of changing speeds, but they never really studied gravity.) But that was
just falling bodies here on Earth, and he never made a universal law of
it.

> and he came up with the law of universal gravitation:
>
> Each particle of matter attracts every other particle with a force which
> is directly proportional to the product of their masses and inversely
> proportional to the square of the distance between them.
>
> The standard formula for gravity is:
>
> Gravitational force = (G * m1 * m2) / (d2)
>
> where G is the gravitational constant, m1 and m2 are the masses of the
> two objects for which you are calculating the force, and d is the
> distance between the centers of gravity of the two masses.
>
> ....OK, Einstein was the second brain to study it seriously........
>
>
> But my question is:
>
> Are both those dudes correct? Or is gravity just "space" pushing us
> inwards to fill the hole a hole in space???

On the physical law, Newton was quite correct so long as you didn't have
to deal with very high speeds or very strong fields, which were impossible
to observe in his day. Einstein's version covered a lot wider range of
conditions. Under "normal" conditions, Einstein's version simplifies to be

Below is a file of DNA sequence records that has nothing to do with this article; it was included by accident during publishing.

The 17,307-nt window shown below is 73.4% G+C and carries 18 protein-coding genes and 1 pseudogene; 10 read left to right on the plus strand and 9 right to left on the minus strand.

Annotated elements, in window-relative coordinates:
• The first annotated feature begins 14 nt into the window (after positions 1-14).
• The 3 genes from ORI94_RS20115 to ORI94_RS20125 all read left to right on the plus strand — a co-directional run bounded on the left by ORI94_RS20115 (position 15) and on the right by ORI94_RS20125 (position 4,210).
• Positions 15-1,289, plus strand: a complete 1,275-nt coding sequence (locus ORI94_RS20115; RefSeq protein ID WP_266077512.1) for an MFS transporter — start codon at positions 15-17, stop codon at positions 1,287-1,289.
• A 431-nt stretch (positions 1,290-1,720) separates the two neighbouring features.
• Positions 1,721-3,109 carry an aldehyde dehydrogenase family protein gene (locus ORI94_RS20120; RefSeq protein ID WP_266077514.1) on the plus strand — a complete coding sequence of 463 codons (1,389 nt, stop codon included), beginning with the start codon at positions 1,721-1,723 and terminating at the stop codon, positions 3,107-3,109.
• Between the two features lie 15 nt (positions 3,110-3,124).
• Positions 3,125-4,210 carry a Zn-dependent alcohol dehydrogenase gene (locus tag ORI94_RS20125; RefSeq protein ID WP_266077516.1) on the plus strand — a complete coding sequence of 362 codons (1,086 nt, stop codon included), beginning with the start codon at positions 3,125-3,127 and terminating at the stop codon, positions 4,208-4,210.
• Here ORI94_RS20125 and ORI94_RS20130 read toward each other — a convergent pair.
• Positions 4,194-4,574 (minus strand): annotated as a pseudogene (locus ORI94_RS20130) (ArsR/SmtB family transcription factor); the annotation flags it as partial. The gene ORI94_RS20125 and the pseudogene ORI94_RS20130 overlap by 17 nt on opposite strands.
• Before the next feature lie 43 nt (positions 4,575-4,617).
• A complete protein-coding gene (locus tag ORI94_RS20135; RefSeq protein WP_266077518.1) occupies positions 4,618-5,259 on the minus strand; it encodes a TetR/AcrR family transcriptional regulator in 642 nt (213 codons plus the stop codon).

the same as Newton's. If it hadn't, he'd have dismissed as crank; in fact,
he *would* have been a crank.

But in the way one *talks* about it, which is more or less a matter of
philosophy, the universal attractive force turns out not to work
universally; or you could say it doesn't even make sense universally.
Einstein's bent space-time does work, so far, provided you don't have to
make it work closely with quantum mechanics.

But but, "pushing us inwards" isn't really what it's about. It's about
taking the shortest course in space-time between two points in space-time.
An orbit really *looks* curved when you look at it, not like a shortest
path at all, but that's just because you're looking at it in 3 dimensions
and then looking at your watch, which is not the right way to compute the
path in the 4 dimensions. I hope this is perfectly clear to you, in which
case there will be *one* person to whom it is clear.

--
Dan Drake

http://www.dandrake.com/
porlockjr.blogspot.com

Dan Drake, Feb 18, 2008